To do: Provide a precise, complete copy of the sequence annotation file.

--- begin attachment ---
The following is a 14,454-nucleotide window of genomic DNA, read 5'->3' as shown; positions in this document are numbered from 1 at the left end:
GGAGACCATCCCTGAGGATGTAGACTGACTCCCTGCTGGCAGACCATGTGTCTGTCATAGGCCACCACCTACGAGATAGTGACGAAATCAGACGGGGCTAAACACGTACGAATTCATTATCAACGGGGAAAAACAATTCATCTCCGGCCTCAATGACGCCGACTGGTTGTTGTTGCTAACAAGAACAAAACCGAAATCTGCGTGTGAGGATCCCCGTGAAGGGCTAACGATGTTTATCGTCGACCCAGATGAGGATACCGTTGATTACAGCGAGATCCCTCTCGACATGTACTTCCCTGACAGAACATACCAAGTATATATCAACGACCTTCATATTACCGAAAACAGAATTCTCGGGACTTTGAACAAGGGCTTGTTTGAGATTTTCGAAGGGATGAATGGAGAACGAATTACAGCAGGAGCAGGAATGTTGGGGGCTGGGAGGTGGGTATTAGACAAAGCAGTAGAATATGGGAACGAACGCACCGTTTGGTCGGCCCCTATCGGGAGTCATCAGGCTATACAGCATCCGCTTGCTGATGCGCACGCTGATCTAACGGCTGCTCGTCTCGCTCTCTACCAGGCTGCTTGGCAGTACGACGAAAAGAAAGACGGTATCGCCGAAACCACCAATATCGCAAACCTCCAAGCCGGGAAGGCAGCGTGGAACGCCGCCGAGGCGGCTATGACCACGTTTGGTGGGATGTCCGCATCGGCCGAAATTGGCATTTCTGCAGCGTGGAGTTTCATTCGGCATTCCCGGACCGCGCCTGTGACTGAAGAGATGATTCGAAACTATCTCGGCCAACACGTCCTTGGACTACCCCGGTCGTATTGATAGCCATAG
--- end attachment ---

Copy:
The following is a 14,454-nucleotide window of genomic DNA, read 5'->3' as shown; positions in this document are numbered from 1 at the left end:
GGAGACCATCCCTGAGGATGTAGACTGACTCCCTGCTGGCAGACCATGTGTCTGTCATAGGCCACCACCTACGAGATAGTGACGAAATCAGACGGGGCTAAACACGTACGAATTCATTATCAACGGGGAAAAACAATTCATCTCCGGCCTCAATGACGCCGACTGGTTGTTGTTGCTAACAAGAACAAAACCGAAATCTGCGTGTGAGGATCCCCGTGAAGGGCTAACGATGTTTATCGTCGACCCAGATGAGGATACCGTTGATTACAGCGAGATCCCTCTCGACATGTACTTCCCTGACAGAACATACCAAGTATATATCAACGACCTTCATATTACCGAAAACAGAATTCTCGGGACTTTGAACAAGGGCTTGTTTGAGATTTTCGAAGGGATGAATGGAGAACGAATTACAGCAGGAGCAGGAATGTTGGGGGCTGGGAGGTGGGTATTAGACAAAGCAGTAGAATATGGGAACGAACGCACCGTTTGGTCGGCCCCTATCGGGAGTCATCAGGCTATACAGCATCCGCTTGCTGATGCGCACGCTGATCTAACGGCTGCTCGTCTCGCTCTCTACCAGGCTGCTTGGCAGTACGACGAAAAGAAAGACGGTATCGCCGAAACCACCAATATCGCAAACCTCCAAGCCGGGAAGGCAGCGTGGAACGCCGCCGAGGCGGCTATGACCACGTTTGGTGGGATGTCCGCATCGGCCGAAATTGGCATTTCTGCAGCGTGGAGTTTCATTCGGCATTCCCGGACCGCGCCTGTGACTGAAGAGATGATTCGAAACTATCTCGGCCAACACGTCCTTGGACTACCCCGGTCGTATTGATAGCCATAG